Mark Vaughn, AutoWeek’s west coast editor and an i-MiEV owner, said, “The Focus Electric is the quietest EV we’ve driven yet. Ford spent time and energy adding sound insulation throughout the vehicle and damping down everything that might disturb its compact serenity. You won’t hear gears whining, clicks clacking or switches switching.” He added, “Stomp on the throttle, and it’s hard to feel any torque steer at all.”
The EV For You?
If you want a car that doesn’t run on liquid fuels, the Focus Electric has few competitors. That includes the funky styled Mitsubishi i-MiEV, which is smaller than the Focus, has a shorter driving range and longer charging time, and starts at $29,125. Arguably, the electric $39,145 Chevy Volt with gasoline-powered generator backup could be an alternate option, although not if you never want to burn gas. It is a shorter range EV – the government rates it at 38 miles all-electric range – and the gasoline engine kicks on when the usable electrons are depleted. If kept within electric range, it is competitively frugal to operate as other EVs.
Nissan’s 2012 Leaf is the actually closest comparable EV. The Leaf is less expensive than the Ford with the hard-to-find base SV model starting at $35,200, but the more popular SL model starts at $37,250, just $1,950 less than Focus Electric.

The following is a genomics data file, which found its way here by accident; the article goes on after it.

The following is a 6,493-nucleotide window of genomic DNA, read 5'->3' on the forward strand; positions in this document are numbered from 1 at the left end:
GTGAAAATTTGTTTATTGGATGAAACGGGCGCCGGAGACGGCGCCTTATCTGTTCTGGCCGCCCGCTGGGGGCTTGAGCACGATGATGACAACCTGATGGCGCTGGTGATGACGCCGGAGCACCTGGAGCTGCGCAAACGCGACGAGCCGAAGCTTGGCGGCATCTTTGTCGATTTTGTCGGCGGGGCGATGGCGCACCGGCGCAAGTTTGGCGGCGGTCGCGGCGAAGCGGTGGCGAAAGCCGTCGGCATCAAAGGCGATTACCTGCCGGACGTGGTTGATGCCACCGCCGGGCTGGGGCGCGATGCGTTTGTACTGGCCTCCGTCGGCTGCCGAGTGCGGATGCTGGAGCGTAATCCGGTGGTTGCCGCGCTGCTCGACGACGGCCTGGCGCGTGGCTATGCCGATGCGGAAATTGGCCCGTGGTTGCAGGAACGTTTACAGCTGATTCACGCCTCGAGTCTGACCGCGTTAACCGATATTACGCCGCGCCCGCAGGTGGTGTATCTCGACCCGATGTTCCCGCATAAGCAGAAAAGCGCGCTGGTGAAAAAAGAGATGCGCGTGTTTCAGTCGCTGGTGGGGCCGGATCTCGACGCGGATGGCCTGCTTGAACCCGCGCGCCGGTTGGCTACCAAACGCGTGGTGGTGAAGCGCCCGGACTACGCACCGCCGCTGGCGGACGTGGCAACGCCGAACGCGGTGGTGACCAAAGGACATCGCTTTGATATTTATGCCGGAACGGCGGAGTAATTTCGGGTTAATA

The Focus Electric and Leaf have close EPA ratings for both driving range and efficiency: The Leaf is rated at 73 miles of driving range, with a rating of 99 MPGe (miles-per-gallon equivalent), The Focus Electric is slightly better on both counts, with 76 miles of range and a 105 MPGe rating.
The Focus EV has a decided advantage when it comes to battery charge time. While both vehicles require around 20 hours to charge from a standard household 120-volt outlet, the Focus Electric needs just four hours charge from a 240-volt outlet versus the Leaf’s charge time with the same voltage. The Leaf does offer a DC quick-charging capability – not available on the Focus – that can recharge the battery pack to 80-percent capacity in around 30 minutes, but few such charging stations exist yet.
Where the Leaf differs also from the Ford is it was designed without an active liquid thermal management system – partially accounting for its lower cost. Nissan has said thermal management was deemed not necessary for the Leaf’s battery pack design.